Hello, I am Rafael. Thanks for asking your question - I'm here to support you. (Information posted here is not private or confidential but public).
I am very sorry to know about this sad and frustrating situation.
You're very welcome
This is very concerning since it shows how overwhelming your husband's mental health problems have literally shaped and undermined the quality of your marital and family lives.
For hos long have you been married?
The fact that you have been married this long, assuming he has had this disorder-s all this time and perhaps from before marriage, shows you have not developed good communication, intimacy nor trust necessary to build a healthy and mutually fulfilling and happy life together.
Confrontation of unhealthy or destructive behaviors is a core ingredient of every healthy relationship. Without it, there is no way for improvement; it is a part of healthy communication, where both spouses happen to be truly honest and open with each other, fully showing what they think, feel, need and want, otherwise marriage would be based on anything but their own reality, thus become very dysfunctional and non fulfilling.
Right, and such unhealthy approach enables further distortions at multiple levels. It's very codependent, thus unhealthy and could not lead to anything healthy for any of you.
First you have to come to terms with the fact that this unavoidable process would not be easy, but would be the toughest one, would trigger multiple issues and a strong defensive and hostile reaction, but there is no other option is what you truly want is to start takign good care of yourself and children. You cannot control him but you do have the power, right and responsibility to control your choices and actions about yourself and your children, and what you offer to this marriage and family. Remaining codependently passive, enabling further dysfunction would just damage everybody more and more.
Be fully honest, open, respectful and direct, consistent with what you know and feel, taking responsibility for your feelings but not for his own feelings, choices and actions. It's obvious psychotherapy is necessary here for him to work on himself, for you to develop the skills to effectively cope and take better care of yourself, children and to promote his rehabilitation, but only time would show if he happens to do the same. if he doesn't choose to work on himself with necessary professional support, committing to it, then there is not much you could do about it.
You bet it is. Individual psychotherapy and joining a support group for codependency seem to be necessary sources of support you need to seriously consider
Absolutely, work becomes a behavior of addiction for many people, since it allows them to compensate many issues from personal lives they just do not know how to handle. Many very successful professional people do develop compulsion - addiction to work while systematically avoiding, denying and neglecting reality in their personal lives, at one or multiple areas.
The saddest consequences are about children learning from and developing similar behavioral patterns and personality traits, both from obsessive - compulsive and codependent parents, becoming dysfunctional young people and adults.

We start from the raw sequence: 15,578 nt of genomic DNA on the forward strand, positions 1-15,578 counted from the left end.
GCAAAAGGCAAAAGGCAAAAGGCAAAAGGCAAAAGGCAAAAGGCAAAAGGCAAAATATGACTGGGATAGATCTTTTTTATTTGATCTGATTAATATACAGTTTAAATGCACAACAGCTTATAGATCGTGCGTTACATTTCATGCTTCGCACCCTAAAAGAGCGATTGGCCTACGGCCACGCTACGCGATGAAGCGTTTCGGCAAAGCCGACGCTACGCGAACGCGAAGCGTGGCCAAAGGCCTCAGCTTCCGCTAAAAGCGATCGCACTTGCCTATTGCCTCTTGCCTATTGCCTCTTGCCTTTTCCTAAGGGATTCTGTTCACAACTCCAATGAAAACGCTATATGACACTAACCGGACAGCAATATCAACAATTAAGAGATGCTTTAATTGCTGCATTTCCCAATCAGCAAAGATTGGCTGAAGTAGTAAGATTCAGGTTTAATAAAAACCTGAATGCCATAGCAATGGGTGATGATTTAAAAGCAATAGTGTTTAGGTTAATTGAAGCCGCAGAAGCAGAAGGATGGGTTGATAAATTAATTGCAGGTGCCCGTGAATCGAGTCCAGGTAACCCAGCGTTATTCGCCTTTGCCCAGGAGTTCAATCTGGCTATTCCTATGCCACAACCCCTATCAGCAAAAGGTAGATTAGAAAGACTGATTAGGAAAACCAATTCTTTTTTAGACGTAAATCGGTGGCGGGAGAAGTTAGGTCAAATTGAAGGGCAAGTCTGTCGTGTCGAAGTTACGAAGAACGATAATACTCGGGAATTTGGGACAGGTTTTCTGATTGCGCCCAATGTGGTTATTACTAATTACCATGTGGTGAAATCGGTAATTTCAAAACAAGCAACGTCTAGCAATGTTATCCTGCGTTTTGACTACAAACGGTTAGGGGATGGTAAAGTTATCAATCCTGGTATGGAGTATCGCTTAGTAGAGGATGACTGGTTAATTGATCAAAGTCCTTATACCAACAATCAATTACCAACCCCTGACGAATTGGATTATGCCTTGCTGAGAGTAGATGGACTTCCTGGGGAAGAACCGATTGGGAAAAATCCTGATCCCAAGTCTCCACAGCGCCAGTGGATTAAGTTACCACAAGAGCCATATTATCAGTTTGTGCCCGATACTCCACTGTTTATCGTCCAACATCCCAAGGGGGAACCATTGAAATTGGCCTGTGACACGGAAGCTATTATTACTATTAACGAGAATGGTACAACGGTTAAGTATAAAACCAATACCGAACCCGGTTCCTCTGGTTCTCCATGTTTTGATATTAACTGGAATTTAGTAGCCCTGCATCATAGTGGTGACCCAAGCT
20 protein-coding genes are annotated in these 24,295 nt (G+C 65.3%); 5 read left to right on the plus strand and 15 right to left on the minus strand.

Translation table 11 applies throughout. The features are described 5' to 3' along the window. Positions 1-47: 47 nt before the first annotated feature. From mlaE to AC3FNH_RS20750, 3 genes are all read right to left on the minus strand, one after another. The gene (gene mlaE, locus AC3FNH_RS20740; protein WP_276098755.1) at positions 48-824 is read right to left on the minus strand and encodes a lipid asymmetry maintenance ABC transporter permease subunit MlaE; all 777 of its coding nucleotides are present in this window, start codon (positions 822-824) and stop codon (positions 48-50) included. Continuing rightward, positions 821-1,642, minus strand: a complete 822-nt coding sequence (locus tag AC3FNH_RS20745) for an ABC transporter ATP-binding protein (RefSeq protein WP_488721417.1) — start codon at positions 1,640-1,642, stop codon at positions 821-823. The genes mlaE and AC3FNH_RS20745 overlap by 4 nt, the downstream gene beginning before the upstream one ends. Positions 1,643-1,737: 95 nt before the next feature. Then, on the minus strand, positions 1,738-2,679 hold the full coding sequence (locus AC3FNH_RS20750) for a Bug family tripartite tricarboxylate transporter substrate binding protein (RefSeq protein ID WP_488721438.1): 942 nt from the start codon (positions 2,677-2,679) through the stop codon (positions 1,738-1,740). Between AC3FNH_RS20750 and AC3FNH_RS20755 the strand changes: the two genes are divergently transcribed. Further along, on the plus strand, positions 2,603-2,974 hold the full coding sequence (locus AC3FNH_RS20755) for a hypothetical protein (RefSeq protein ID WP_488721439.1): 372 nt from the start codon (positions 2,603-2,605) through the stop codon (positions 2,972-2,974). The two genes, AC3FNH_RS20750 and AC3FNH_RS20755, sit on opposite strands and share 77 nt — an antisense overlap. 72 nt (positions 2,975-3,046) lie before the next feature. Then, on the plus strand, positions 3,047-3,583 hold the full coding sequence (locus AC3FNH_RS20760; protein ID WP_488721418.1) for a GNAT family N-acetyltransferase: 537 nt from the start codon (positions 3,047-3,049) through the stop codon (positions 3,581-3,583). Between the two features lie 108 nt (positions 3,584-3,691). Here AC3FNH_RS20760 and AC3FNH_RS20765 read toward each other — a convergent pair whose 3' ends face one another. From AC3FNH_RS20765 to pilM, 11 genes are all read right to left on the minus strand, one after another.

Denial, avoidance, repression and manipulation are all part of this illusion-disorders, and as long as they get perpetuated, the situation would be hopeless. Only a truly assertive and accountable approach would lead to positive changes, but for these changes to impact marriage and family as a whole, both adults must work together as a team to make this happen, otherwise it won't.
Being a good material provider while neglecting everything else important in a marital and family life could never be a healthy nor acceptable approach. Emotional, psychological health and integral well-being are and should be set as number one priorities, ultimate goals for couples and families, while jobs, as important as they may be, should be set as necessary means to take good care of people, your health, happiness and well-being, not the other way around.
Avoidance is a common issue fueling this obsessive-addictive tendencies, they become destructive defense mechanisms, and the person needs to fully acknowledge the core issues and take full responsibility for choices and actions, committing to set right priorities and work on making real changes, with necessary support.
Sadly time and life show how dysfunctional such approach happens to be. Not hard to assess it, just honestly assess the consequences, the pros and cons of it in yourself, children and husband, and from there you would know how unhealthy it truly is.
Genetics play a role for sure, but believe me that there is much more from nurture that could create or trigger distortions than what people may think, and there is nothing more powerful in a child's mind and personality development than their parents' modeling, the quality of their affection and parenting, what they share day by day, what they receive or not from them at those core levels.
You're very welcome. Thank you for your trust.